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Watch: DR Congo president Tshisekedi, France’s Macron openly argue at a press conference

The President of the Democratic Republic of the Congo (DRC) Felix Tshisekedi, and his France counterpart, President Emmanuel Macron, engaged in a low-key, hostile war of words during the latter’s recent visit to the African nation.

This exchange of words occurred during a joint press conference with media in which President Tshisekedi put President Macron on the spot over how he spoke to African leaders in countries where French was one of the official spoken languages.

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“(We) must change how we cooperate. The way France and Europe treat us. You must begin to respect us and see Africans in a different way. You have to stop treating us and talking to us in a particular tone. As if you are always absolutely right and we are not,” said President Tshisekedi before gathered journalists and the audience began cheering him on.

The confrontation was based on President Macron’s decision to revise France’s policies for Africa where he would end the setting up of military bases but begin academies where the French forces would train forces from the host countries and supply them with the equipment they needed.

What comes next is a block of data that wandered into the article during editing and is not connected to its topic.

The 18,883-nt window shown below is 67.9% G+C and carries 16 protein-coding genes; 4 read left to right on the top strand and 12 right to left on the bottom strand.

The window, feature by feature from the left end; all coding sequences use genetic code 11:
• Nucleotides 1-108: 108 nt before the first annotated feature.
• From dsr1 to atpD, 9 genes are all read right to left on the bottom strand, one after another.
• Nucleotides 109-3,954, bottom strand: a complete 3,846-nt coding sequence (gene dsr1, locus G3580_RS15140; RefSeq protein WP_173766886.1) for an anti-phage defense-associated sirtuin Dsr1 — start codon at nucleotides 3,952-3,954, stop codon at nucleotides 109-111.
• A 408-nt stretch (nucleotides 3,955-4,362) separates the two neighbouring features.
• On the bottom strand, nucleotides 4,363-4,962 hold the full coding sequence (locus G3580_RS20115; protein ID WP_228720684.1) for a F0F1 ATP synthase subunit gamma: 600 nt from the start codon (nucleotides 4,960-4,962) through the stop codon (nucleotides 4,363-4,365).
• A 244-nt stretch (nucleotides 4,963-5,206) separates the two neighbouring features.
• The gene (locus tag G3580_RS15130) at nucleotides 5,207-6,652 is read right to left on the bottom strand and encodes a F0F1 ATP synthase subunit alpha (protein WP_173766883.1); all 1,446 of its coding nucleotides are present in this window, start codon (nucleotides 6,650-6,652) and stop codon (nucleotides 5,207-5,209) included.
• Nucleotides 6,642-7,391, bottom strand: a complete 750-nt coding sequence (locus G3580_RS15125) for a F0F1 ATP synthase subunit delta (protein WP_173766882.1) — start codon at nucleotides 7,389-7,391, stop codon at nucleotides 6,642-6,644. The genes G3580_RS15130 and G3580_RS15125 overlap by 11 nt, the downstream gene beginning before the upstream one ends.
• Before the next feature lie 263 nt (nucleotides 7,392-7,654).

In regards to this matter, President Macron had attempted to say that a French journalist had made some remarks which did not represent the French government, hence President Tshisekedi’s visible anger during the press conference, but the DRC leader butted in and told off President Macron that it hadn’t been a journalist who spoke, but the French Foreign Minister, Mr Le Drian.

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President Tshisekedi also told President Macron that, “Francafrique no longer exists. We must establish a policy of equals.”

The hostility between the two leaders was also equated to an earlier assertion by President Tshisekedi that France should be held accountable for the violence being witnessed in DRC.

At this point, President Macron spoke with assumed superiority over his counterpart.

“Since 1994, it’s not the fault of France, forgive me for saying it in such blunt terms, that you have not been capable of restoring sovereignty — neither military, security, or administrative — in your country. This is also a reality. We must not look for culprits outside this affair,” said President Macron.

France stands accused of being pro-Rwanda. Rwanda and DRC are currently engaged in a war of words as DRC accused Rwanda of supporting M23, a militant group that claim to be defending Congolese with Rwandan ancestry in Goma.

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